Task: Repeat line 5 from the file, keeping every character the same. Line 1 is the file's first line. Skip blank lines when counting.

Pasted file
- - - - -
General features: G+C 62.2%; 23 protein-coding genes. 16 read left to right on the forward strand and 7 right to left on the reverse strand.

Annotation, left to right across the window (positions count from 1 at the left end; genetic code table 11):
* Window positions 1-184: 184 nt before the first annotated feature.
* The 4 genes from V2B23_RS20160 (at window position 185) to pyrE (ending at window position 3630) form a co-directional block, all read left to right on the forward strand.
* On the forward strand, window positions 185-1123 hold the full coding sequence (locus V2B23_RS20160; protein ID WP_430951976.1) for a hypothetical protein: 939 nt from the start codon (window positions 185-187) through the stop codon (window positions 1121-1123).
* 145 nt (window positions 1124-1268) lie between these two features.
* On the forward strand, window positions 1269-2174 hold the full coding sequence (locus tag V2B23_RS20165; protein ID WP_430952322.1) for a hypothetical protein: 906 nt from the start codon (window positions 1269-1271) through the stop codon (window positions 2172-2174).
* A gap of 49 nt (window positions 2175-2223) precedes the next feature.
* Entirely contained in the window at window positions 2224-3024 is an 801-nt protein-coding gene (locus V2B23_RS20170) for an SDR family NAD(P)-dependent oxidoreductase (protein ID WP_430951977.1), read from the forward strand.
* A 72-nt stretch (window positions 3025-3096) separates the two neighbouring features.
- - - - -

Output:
* On the forward strand, window positions 185-1123 hold the full coding sequence (locus V2B23_RS20160; protein ID WP_430951976.1) for a hypothetical protein: 939 nt from the start codon (window positions 185-187) through the stop codon (window positions 1121-1123).